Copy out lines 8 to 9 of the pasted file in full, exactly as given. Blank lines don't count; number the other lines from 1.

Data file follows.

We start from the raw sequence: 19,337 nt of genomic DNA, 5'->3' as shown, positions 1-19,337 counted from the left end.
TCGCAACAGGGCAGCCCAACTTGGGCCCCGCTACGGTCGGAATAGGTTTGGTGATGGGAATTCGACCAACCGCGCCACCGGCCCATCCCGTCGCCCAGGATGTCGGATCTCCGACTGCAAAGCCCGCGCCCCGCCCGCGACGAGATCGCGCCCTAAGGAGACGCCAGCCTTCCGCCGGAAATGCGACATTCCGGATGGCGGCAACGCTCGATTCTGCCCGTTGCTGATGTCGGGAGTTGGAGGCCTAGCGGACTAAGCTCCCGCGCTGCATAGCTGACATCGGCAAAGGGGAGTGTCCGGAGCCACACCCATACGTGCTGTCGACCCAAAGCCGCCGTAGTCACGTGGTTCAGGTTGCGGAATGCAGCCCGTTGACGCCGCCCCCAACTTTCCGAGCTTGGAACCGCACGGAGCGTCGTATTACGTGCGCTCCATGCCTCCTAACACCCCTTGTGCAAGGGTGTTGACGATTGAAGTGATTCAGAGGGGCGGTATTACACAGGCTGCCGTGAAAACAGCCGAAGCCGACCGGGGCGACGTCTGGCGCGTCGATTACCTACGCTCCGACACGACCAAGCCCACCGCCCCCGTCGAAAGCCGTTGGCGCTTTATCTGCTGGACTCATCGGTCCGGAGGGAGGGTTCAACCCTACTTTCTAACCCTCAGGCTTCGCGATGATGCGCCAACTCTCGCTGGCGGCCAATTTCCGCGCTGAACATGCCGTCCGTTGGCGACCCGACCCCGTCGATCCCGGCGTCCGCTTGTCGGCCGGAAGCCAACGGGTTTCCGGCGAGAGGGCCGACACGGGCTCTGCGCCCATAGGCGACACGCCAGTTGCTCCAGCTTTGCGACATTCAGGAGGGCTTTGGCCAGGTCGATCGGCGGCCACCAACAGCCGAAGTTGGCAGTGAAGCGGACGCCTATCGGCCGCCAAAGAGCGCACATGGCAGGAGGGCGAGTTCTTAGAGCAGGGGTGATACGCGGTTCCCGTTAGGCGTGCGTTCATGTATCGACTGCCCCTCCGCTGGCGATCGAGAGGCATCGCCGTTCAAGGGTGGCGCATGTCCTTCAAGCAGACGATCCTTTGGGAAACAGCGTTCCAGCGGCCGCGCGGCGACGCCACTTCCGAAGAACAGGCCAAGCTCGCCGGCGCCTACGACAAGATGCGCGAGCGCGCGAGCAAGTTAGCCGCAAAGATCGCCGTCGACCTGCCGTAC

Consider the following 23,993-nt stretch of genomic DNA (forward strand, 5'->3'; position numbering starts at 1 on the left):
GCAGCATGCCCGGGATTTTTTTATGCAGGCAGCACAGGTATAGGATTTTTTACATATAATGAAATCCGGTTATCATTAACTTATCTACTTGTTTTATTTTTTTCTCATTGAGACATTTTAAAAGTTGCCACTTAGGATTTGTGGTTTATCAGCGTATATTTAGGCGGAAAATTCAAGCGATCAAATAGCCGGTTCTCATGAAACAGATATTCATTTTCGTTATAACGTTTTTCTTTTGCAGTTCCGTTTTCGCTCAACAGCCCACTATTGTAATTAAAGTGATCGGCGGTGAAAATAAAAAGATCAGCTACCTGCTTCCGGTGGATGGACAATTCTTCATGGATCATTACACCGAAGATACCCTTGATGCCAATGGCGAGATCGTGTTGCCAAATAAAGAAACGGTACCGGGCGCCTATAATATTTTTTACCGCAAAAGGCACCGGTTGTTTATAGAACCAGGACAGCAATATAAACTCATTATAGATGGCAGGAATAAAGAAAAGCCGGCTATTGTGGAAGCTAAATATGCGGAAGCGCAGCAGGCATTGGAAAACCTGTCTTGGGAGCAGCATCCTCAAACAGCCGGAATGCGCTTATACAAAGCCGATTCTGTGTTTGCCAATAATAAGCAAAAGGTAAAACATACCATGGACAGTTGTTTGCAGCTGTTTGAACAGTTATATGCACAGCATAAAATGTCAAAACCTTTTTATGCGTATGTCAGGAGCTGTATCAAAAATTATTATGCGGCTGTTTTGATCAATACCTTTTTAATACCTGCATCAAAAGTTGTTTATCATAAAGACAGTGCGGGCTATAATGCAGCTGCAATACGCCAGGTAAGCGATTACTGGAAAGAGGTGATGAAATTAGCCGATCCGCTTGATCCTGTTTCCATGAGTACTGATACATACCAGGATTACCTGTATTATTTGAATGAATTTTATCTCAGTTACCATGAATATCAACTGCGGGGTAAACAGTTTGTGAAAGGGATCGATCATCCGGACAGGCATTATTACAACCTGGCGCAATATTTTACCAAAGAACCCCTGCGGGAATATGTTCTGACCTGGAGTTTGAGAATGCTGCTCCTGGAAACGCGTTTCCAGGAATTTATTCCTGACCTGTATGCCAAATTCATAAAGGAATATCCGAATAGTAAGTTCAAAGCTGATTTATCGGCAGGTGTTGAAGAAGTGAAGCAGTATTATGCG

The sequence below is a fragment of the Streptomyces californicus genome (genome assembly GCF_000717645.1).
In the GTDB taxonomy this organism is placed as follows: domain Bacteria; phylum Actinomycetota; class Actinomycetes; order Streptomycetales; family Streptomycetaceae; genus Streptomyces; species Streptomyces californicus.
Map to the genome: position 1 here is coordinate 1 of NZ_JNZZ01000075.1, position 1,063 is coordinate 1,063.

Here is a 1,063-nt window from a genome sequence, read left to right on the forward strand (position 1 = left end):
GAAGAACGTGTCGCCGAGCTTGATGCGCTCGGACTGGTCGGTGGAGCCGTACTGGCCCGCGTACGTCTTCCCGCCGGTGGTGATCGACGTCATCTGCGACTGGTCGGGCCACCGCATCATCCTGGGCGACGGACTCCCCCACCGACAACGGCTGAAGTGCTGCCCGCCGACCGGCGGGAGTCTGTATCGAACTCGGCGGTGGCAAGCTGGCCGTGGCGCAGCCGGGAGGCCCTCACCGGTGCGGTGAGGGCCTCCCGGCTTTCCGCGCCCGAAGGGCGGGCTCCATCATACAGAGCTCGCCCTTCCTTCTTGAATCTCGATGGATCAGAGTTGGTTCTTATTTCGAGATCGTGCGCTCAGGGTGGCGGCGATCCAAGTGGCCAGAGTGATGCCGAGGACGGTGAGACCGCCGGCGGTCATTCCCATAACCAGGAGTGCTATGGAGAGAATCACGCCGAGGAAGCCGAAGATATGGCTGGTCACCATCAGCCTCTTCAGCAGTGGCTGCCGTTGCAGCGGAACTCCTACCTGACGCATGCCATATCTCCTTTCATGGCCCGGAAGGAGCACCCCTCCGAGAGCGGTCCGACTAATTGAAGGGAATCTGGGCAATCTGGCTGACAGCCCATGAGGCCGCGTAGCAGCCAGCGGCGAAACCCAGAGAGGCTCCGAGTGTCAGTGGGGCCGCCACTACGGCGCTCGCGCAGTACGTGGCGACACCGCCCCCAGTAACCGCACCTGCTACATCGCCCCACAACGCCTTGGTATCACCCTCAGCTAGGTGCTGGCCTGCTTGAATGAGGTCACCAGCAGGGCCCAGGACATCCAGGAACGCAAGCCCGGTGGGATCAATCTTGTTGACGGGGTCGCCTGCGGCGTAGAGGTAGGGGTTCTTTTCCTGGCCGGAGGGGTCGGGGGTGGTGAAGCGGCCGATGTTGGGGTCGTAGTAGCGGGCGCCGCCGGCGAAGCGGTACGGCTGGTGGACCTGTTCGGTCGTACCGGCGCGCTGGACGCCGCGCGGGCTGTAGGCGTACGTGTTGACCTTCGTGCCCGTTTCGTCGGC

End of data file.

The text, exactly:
Here is a 1,063-nt window from a genome sequence, read left to right on the forward strand (position 1 = left end):
GAAGAACGTGTCGCCGAGCTTGATGCGCTCGGACTGGTCGGTGGAGCCGTACTGGCCCGCGTACGTCTTCCCGCCGGTGGTGATCGACGTCATCTGCGACTGGTCGGGCCACCGCATCATCCTGGGCGACGGACTCCCCCACCGACAACGGCTGAAGTGCTGCCCGCCGACCGGCGGGAGTCTGTATCGAACTCGGCGGTGGCAAGCTGGCCGTGGCGCAGCCGGGAGGCCCTCACCGGTGCGGTGAGGGCCTCCCGGCTTTCCGCGCCCGAAGGGCGGGCTCCATCATACAGAGCTCGCCCTTCCTTCTTGAATCTCGATGGATCAGAGTTGGTTCTTATTTCGAGATCGTGCGCTCAGGGTGGCGGCGATCCAAGTGGCCAGAGTGATGCCGAGGACGGTGAGACCGCCGGCGGTCATTCCCATAACCAGGAGTGCTATGGAGAGAATCACGCCGAGGAAGCCGAAGATATGGCTGGTCACCATCAGCCTCTTCAGCAGTGGCTGCCGTTGCAGCGGAACTCCTACCTGACGCATGCCATATCTCCTTTCATGGCCCGGAAGGAGCACCCCTCCGAGAGCGGTCCGACTAATTGAAGGGAATCTGGGCAATCTGGCTGACAGCCCATGAGGCCGCGTAGCAGCCAGCGGCGAAACCCAGAGAGGCTCCGAGTGTCAGTGGGGCCGCCACTACGGCGCTCGCGCAGTACGTGGCGACACCGCCCCCAGTAACCGCACCTGCTACATCGCCCCACAACGCCTTGGTATCACCCTCAGCTAGGTGCTGGCCTGCTTGAATGAGGTCACCAGCAGGGCCCAGGACATCCAGGAACGCAAGCCCGGTGGGATCAATCTTGTTGACGGGGTCGCCTGCGGCGTAGAGGTAGGGGTTCTTTTCCTGGCCGGAGGGGTCGGGGGTGGTGAAGCGGCCGATGTTGGGGTCGTAGTAGCGGGCGCCGCCGGCGAAGCGGTACGGCTGGTGGACCTGTTCGGTCGTACCGGCGCGCTGGACGCCGCGCGGGCTGTAGGCGTACGTGTTGACCTTCGTGCCCGTTTCGTCGGC